John Kemp, Reuters
U.S. oil production is running into capacity constraints, which are starting to have a material impact on the global availability of crude, causing the market to tighten and putting upward pressure on prices.
The biggest problem is the lack of sufficient pipeline capacity to move oil from shale wells in western Texas and eastern New Mexico to refineries in the Midwest and export terminals on the Gulf Coast. But production in the Permian Basin has also been constrained by shortages of labor, equipment and materials, which have pushed drilling, pressure pumping and completion costs sharply higher.
The most obvious impact has been a sharp drop in the price that Permian producers receive for their oil compared with other benchmarks, especially Brent.
West Texas producers are currently receiving just $55 per barrel for oil delivered to Midland, in the heart of the Permian, compared with $79 for North Sea Brent. The massive discount reflects the twin difficulties of moving the crude out of the Permian to the main inland trading hub at Cushing in Oklahoma or down to the refineries and export terminals on the coast.
Midland crude is currently trading at discount of $14 per barrel compared with Cushing, while Cushing is itself priced at a further discount of $10 to Brent.
Midland has traded at an average discount to Brent of more than $12 per barrel this year, up from $4 in 2017 and less than $1 in 2016, and the price differential is steadily worsening. Midland prices have mostly been falling this year while Brent has climbed, leaving Midland up by just $10 per barrel (22%) since the end of June 2017 while Brent has risen by $32 (68%).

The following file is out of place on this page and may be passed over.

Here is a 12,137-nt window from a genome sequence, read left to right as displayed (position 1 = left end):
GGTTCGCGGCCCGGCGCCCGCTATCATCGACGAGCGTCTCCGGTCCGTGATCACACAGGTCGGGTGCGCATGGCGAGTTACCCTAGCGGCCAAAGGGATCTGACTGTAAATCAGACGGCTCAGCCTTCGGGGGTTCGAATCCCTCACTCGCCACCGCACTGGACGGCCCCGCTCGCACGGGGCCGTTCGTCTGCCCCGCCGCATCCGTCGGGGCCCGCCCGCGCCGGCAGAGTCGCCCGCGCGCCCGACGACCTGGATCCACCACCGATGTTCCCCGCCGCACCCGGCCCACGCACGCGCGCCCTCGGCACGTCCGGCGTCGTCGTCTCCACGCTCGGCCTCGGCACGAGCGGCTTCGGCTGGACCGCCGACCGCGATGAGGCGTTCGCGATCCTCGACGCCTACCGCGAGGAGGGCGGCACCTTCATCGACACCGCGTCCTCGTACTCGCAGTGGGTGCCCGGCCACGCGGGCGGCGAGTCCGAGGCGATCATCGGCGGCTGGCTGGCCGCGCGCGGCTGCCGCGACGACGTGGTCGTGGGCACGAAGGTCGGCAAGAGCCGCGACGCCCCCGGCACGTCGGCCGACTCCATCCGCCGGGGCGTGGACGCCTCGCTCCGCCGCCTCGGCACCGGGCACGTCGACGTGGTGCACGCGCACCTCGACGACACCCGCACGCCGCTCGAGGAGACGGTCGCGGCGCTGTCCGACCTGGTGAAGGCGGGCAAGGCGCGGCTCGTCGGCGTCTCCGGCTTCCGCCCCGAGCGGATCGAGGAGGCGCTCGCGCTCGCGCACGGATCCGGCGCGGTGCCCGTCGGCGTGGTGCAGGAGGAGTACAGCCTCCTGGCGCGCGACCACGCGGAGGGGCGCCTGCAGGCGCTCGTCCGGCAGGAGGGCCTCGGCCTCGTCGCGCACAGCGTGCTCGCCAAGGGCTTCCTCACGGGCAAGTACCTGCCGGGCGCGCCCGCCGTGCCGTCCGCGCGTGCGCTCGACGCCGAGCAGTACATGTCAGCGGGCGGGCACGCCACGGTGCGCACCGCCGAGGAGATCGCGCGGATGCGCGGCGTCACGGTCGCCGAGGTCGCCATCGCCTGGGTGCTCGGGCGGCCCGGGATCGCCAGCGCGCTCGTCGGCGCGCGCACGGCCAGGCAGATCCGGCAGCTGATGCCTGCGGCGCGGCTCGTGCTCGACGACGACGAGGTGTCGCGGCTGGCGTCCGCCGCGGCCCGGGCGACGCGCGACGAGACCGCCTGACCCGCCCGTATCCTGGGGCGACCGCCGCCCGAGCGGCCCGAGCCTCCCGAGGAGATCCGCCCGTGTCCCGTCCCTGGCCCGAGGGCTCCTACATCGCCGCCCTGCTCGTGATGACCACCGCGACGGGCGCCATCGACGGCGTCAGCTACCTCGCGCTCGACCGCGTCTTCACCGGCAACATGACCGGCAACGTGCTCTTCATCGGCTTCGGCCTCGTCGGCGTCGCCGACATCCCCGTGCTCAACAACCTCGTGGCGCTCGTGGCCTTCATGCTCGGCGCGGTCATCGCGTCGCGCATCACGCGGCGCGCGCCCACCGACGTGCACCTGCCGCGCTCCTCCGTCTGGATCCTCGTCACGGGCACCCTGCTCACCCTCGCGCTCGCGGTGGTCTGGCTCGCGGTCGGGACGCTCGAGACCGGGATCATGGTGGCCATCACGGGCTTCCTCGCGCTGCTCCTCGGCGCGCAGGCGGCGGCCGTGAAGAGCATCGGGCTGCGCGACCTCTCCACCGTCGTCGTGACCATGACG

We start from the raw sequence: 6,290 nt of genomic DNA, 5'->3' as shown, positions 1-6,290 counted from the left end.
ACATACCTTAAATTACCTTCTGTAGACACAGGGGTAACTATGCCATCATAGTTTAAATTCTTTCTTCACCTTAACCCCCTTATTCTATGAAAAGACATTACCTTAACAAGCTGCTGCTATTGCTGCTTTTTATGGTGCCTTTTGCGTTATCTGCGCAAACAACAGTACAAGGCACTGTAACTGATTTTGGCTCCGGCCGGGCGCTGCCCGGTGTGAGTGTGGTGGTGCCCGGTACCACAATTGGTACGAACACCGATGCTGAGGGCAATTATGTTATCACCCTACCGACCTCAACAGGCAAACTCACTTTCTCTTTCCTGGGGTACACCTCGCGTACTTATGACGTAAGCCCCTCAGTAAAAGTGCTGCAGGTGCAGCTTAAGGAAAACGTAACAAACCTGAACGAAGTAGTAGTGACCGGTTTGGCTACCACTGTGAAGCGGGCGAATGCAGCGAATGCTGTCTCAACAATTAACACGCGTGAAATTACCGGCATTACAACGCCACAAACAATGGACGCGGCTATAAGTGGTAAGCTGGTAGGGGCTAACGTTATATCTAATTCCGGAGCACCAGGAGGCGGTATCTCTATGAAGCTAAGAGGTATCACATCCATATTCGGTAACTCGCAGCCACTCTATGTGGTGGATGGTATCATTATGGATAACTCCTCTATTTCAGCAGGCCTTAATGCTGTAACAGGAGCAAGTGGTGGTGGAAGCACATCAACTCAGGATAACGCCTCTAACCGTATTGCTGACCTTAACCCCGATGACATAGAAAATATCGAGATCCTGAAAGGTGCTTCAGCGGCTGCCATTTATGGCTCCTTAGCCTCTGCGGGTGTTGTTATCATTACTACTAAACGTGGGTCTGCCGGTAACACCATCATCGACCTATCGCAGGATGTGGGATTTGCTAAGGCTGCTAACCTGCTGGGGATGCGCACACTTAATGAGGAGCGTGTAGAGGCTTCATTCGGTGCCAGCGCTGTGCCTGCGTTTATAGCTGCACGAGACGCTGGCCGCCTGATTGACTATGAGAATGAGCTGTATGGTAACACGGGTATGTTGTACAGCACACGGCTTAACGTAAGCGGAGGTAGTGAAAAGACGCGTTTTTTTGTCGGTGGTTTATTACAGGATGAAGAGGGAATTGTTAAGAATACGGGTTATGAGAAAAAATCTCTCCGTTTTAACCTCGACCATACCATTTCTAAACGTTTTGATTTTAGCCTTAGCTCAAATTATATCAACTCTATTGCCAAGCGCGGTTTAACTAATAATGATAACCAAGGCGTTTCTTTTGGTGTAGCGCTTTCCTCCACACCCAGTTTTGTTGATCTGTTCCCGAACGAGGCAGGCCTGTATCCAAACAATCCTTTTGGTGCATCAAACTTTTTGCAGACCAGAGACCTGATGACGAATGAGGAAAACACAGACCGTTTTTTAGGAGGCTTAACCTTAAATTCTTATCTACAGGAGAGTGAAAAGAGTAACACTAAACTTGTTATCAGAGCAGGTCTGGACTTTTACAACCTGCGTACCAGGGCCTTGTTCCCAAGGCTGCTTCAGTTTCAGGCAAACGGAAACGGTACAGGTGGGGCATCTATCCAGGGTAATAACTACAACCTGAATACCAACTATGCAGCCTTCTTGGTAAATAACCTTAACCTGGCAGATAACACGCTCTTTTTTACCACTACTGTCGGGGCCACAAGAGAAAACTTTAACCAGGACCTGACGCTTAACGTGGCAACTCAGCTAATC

Easing Off The Accelerator
Softening Midland prices have already eased the region’s drilling frenzy, with the number of rigs drilling in the Permian flat over the last three months, after rising by more than 110 in the previous year.
Well completions, which are more relevant for production, also show signs of stabilizing in recent months, after increasing fairly consistently over the two previous years.
Since the Permian Basin has been the biggest contributor to U.S. oil output growth in the last two years, the slowdown is starting to temper expectations for further increases in the rest of 2018 and through 2019.
The U.S. Energy Information Administration now expects U.S. crude production in 2018 to average 10.66 million barrels per day (MMbbl/d), down from 10.79 MMbbl/d at the time of its July forecast. The agency has cut its prediction for 2019 even more sharply to 11.50 MMbbl/d, down from 11.86 MMbbl/d at the time of its May forecast.
Slower growth in U.S. production, when combined with strong demand, production problems in Venezuela and other countries, and the re-imposition of sanctions on Iran, is enough to tighten the global market in late 2019.